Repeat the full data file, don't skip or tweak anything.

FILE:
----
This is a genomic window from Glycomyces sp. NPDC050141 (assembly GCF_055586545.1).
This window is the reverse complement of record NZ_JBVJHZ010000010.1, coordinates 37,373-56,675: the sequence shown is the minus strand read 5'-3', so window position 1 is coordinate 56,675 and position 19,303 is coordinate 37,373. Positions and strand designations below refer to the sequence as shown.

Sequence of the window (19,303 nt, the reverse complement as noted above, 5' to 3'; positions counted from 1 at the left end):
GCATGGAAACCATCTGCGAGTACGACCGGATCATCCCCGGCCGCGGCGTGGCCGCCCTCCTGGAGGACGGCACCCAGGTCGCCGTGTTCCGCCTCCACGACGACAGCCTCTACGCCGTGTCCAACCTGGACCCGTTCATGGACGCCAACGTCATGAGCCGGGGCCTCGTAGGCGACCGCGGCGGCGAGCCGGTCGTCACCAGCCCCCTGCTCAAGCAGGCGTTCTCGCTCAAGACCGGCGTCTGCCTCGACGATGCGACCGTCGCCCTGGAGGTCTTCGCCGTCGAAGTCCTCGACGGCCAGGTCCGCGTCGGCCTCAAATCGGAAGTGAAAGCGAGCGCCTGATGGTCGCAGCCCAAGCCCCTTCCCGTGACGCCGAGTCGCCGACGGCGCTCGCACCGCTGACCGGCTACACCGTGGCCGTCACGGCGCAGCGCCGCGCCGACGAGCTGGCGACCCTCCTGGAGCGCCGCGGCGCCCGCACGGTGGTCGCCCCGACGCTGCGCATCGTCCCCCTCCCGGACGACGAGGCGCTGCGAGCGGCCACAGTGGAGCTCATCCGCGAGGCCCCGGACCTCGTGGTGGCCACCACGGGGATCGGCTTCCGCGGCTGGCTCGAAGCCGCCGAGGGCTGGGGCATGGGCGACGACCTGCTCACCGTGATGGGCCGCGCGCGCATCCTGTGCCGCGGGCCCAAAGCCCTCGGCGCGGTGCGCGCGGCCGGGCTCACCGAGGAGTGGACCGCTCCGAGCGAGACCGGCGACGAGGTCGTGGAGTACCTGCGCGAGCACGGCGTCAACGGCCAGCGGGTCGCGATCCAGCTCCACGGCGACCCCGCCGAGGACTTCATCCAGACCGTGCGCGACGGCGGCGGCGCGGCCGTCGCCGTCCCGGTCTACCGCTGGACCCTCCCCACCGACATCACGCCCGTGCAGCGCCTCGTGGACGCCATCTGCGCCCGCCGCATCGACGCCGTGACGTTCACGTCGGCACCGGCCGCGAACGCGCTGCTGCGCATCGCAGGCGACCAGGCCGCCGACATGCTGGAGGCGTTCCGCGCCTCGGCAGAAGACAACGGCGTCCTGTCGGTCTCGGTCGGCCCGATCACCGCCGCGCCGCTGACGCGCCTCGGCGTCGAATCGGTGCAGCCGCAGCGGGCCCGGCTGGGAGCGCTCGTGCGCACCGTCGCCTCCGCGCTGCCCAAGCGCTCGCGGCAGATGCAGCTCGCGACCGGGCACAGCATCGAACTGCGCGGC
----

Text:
This is a genomic window from Glycomyces sp. NPDC050141 (assembly GCF_055586545.1).
This window is the reverse complement of record NZ_JBVJHZ010000010.1, coordinates 37,373-56,675: the sequence shown is the minus strand read 5'-3', so window position 1 is coordinate 56,675 and position 19,303 is coordinate 37,373. Positions and strand designations below refer to the sequence as shown.

Sequence of the window (19,303 nt, the reverse complement as noted above, 5' to 3'; positions counted from 1 at the left end):
GCATGGAAACCATCTGCGAGTACGACCGGATCATCCCCGGCCGCGGCGTGGCCGCCCTCCTGGAGGACGGCACCCAGGTCGCCGTGTTCCGCCTCCACGACGACAGCCTCTACGCCGTGTCCAACCTGGACCCGTTCATGGACGCCAACGTCATGAGCCGGGGCCTCGTAGGCGACCGCGGCGGCGAGCCGGTCGTCACCAGCCCCCTGCTCAAGCAGGCGTTCTCGCTCAAGACCGGCGTCTGCCTCGACGATGCGACCGTCGCCCTGGAGGTCTTCGCCGTCGAAGTCCTCGACGGCCAGGTCCGCGTCGGCCTCAAATCGGAAGTGAAAGCGAGCGCCTGATGGTCGCAGCCCAAGCCCCTTCCCGTGACGCCGAGTCGCCGACGGCGCTCGCACCGCTGACCGGCTACACCGTGGCCGTCACGGCGCAGCGCCGCGCCGACGAGCTGGCGACCCTCCTGGAGCGCCGCGGCGCCCGCACGGTGGTCGCCCCGACGCTGCGCATCGTCCCCCTCCCGGACGACGAGGCGCTGCGAGCGGCCACAGTGGAGCTCATCCGCGAGGCCCCGGACCTCGTGGTGGCCACCACGGGGATCGGCTTCCGCGGCTGGCTCGAAGCCGCCGAGGGCTGGGGCATGGGCGACGACCTGCTCACCGTGATGGGCCGCGCGCGCATCCTGTGCCGCGGGCCCAAAGCCCTCGGCGCGGTGCGCGCGGCCGGGCTCACCGAGGAGTGGACCGCTCCGAGCGAGACCGGCGACGAGGTCGTGGAGTACCTGCGCGAGCACGGCGTCAACGGCCAGCGGGTCGCGATCCAGCTCCACGGCGACCCCGCCGAGGACTTCATCCAGACCGTGCGCGACGGCGGCGGCGCGGCCGTCGCCGTCCCGGTCTACCGCTGGACCCTCCCCACCGACATCACGCCCGTGCAGCGCCTCGTGGACGCCATCTGCGCCCGCCGCATCGACGCCGTGACGTTCACGTCGGCACCGGCCGCGAACGCGCTGCTGCGCATCGCAGGCGACCAGGCCGCCGACATGCTGGAGGCGTTCCGCGCCTCGGCAGAAGACAACGGCGTCCTGTCGGTCTCGGTCGGCCCGATCACCGCCGCGCCGCTGACGCGCCTCGGCGTCGAATCGGTGCAGCCGCAGCGGGCCCGGCTGGGAGCGCTCGTGCGCACCGTCGCCTCCGCGCTGCCCAAGCGCTCGCGGCAGATGCAGCTCGCGACCGGGCACAGCATCGAACTGCGCGGC